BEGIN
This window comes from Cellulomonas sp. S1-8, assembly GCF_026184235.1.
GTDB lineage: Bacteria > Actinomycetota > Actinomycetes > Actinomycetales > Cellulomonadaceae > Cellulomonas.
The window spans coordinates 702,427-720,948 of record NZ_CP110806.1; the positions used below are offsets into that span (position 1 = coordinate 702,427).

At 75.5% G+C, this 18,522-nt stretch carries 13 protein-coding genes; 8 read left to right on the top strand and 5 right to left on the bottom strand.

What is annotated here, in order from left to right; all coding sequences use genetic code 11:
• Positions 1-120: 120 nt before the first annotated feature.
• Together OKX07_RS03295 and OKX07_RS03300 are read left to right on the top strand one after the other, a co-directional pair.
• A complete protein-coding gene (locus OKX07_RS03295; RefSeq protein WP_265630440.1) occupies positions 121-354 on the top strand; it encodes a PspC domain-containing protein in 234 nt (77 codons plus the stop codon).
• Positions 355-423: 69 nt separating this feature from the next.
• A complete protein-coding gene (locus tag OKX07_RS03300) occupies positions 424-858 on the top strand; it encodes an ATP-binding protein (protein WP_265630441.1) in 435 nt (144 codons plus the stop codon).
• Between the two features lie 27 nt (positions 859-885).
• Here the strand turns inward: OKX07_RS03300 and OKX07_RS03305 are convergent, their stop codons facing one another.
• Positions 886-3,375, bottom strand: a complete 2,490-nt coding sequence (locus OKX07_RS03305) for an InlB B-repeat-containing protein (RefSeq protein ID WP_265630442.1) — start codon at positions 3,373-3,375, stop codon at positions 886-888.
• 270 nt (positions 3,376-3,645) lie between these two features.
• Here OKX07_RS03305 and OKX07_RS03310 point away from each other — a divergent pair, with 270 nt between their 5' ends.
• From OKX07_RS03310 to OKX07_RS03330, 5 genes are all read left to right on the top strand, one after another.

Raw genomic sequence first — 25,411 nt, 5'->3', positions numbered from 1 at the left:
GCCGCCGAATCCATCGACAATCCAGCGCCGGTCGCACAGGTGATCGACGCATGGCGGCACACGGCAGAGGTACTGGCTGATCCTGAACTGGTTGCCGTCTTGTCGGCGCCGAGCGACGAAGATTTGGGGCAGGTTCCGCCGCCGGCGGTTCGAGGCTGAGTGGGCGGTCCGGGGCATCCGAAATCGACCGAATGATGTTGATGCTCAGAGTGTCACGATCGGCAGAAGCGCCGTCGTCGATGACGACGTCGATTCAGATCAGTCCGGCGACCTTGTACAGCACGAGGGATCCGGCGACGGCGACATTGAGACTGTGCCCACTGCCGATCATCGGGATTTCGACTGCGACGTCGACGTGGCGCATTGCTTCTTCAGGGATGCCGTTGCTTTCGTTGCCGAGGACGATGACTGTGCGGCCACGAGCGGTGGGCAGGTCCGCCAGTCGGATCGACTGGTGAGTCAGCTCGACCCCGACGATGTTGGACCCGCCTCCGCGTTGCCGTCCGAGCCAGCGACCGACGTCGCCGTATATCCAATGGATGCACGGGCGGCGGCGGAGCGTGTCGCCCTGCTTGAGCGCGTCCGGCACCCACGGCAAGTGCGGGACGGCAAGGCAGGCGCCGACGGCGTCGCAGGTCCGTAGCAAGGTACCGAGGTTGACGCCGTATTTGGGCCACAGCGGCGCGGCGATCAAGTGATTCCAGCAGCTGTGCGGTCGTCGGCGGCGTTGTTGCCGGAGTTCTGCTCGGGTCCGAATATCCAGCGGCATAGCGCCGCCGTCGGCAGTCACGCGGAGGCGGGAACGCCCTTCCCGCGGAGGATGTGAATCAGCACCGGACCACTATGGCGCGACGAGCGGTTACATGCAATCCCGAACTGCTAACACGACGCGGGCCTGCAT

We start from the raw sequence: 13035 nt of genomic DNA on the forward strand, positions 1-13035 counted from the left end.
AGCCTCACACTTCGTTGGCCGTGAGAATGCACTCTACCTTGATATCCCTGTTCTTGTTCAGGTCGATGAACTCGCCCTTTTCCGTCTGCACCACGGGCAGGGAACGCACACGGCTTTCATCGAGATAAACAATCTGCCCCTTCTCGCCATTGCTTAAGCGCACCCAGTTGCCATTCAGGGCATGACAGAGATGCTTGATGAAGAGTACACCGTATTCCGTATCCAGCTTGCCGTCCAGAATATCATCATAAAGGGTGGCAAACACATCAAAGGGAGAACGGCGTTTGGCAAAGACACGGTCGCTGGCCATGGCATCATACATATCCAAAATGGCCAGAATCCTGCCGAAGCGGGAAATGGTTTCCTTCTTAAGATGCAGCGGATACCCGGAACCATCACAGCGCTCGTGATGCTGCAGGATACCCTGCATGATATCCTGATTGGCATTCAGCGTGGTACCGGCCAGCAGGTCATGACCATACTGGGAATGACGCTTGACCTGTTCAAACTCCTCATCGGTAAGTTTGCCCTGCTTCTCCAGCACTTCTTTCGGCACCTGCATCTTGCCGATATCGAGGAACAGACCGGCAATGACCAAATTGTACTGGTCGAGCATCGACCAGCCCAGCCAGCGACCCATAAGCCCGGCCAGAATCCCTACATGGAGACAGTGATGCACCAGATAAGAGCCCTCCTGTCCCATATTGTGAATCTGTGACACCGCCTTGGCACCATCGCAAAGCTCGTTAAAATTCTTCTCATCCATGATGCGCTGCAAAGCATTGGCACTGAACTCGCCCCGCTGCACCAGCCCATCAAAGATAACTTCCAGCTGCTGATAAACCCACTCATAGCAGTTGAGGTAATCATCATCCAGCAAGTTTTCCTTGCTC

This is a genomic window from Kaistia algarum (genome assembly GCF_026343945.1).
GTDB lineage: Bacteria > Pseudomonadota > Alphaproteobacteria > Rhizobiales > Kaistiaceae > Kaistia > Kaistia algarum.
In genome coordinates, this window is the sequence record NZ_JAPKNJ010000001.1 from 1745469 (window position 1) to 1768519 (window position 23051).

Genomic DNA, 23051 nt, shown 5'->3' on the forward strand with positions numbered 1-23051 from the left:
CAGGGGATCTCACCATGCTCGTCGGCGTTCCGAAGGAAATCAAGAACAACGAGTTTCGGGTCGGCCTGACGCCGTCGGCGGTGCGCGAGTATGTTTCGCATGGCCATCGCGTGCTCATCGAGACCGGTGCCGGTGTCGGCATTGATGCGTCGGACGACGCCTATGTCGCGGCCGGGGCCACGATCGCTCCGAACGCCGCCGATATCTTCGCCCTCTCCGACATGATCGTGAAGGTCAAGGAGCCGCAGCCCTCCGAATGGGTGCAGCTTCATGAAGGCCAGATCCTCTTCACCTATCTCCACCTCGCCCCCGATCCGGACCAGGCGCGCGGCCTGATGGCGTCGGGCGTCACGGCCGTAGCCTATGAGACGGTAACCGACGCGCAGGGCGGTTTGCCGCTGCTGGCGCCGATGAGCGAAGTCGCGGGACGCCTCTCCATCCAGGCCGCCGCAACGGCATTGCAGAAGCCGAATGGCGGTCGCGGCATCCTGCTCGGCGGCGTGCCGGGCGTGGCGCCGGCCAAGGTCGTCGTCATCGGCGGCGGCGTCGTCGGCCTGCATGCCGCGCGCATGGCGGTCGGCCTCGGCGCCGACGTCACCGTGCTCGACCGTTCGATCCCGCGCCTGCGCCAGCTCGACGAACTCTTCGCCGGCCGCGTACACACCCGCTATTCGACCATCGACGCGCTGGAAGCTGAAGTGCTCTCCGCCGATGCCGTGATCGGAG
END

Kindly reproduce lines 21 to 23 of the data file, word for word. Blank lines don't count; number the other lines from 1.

This is a genomic window from Kaistia algarum (genome assembly GCF_026343945.1).
GTDB lineage: Bacteria > Pseudomonadota > Alphaproteobacteria > Rhizobiales > Kaistiaceae > Kaistia > Kaistia algarum.
In genome coordinates, this window is the sequence record NZ_JAPKNJ010000001.1 from 1745469 (window position 1) to 1768519 (window position 23051).